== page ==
Updated: October 14, 2021 10:36 PM
Created: October 14, 2021 11:37 AM
Duluth was the first stop for Gov. Tim Walz's tour of projects that are being considered for state funding in next year's legislative session.
Walz, Minnesota Management and Budget Commissioner Jim Schowalter, and Duluth leaders kicked off the governor's Local Jobs and Projects tour with a news conference next to the Duluth Harbor seawall. The project received funding as part of the state's bonding bill in 2020.
"When people think about infrastructure, I know they usually turn to roads and bridges, but it's a much broader issue than that, especially here at the Port of Duluth that is so critically important. As we move forward in the plans to have Great Lakes cruise ships dock and things like that, that's another growth potential, not to mention the trade end things that happen at this port," Walz said.
Walz said he goes on tours of local bonding projects to hear from local elected officials, the business community, and others that understand the local needs. Other stops on Walz's tour have not yet been announced.
Walz said the projects create jobs and said it's one of the reasons that Minnesota is growing while other states in the Midwest are not.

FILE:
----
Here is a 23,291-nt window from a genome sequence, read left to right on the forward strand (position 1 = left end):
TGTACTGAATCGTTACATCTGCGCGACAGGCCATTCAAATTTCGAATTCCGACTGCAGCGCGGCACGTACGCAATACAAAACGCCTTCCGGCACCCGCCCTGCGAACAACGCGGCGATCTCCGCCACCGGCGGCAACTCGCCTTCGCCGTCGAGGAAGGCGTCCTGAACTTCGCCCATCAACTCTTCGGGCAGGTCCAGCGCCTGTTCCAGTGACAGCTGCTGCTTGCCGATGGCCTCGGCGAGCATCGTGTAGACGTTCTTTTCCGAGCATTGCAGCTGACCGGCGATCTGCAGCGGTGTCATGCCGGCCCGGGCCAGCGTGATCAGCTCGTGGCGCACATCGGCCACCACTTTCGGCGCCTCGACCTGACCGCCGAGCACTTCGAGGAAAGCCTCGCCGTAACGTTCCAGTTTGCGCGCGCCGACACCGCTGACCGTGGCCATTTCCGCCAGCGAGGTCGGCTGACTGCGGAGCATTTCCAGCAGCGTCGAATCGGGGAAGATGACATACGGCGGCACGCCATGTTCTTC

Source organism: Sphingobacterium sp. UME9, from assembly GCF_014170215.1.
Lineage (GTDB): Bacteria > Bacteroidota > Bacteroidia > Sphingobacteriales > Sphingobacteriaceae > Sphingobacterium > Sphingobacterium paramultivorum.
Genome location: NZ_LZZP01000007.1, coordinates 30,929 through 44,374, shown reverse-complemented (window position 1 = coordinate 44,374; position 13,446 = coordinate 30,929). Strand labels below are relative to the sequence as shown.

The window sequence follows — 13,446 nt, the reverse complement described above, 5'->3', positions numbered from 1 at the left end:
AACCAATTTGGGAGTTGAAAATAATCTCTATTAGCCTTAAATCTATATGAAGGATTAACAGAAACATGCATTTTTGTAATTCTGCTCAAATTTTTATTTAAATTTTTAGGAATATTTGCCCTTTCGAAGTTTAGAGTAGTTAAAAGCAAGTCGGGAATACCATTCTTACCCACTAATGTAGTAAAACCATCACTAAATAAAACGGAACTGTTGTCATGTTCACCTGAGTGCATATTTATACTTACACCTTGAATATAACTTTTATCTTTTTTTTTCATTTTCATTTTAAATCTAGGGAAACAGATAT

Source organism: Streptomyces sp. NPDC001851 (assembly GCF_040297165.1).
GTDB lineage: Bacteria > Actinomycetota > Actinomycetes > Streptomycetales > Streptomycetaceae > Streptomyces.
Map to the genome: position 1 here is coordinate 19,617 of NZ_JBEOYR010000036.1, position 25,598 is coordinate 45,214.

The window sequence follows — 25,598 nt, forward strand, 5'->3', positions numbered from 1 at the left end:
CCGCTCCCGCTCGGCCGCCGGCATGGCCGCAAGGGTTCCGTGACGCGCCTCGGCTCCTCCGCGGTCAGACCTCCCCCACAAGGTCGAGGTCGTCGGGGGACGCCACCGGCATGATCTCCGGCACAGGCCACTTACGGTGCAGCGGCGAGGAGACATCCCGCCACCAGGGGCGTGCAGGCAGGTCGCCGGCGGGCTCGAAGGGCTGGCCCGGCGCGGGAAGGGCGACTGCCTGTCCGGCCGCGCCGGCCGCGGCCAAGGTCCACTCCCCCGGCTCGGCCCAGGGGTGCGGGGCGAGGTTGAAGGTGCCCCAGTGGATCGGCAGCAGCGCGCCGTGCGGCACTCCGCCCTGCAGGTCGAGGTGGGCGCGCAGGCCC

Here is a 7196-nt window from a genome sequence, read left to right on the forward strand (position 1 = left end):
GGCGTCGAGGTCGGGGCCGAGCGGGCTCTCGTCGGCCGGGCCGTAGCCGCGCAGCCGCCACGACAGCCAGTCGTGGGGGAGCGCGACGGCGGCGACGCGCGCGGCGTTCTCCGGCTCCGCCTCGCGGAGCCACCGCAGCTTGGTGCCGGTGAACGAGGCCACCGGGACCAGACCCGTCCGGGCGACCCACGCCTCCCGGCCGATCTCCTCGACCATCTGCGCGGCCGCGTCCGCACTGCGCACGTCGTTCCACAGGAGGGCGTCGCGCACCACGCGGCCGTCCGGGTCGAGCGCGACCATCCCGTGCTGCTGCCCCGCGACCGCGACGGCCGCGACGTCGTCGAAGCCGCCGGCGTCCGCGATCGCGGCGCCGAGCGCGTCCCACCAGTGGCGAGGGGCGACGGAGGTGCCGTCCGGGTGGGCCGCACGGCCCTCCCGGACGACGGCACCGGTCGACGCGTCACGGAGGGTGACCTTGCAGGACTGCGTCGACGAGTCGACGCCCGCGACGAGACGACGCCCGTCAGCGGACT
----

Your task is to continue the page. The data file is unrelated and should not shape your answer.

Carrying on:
"Much like your roof, you can put off doing it, but your quality of life is diminished. The thought of not rebuilding this seawall for all of the things that it does for recreation, to the Port stability, to the economic impacts it has on the local businesses, is simply reckless not to do so," Walz said.
During his news conference, Walz did not specify which local projects he was considering for the next bonding bill. Members of the Minnesota House and Minnesota Senate have also recently visited the region on their own tours of projects being considered for the bonding bill.
Future stops on Walz's tour have not yet been announced.
Requests for the 2022 capitol budget total nearly $5.5 billion, Schowalter said. That compares with a 2020 bonding bill that totalled $1.9 billion and was the largest in state history.
Walz also visited the COVID-19 community testing site at the Duluth Entertainment Convention Center, which recently doubled its testing capacity.
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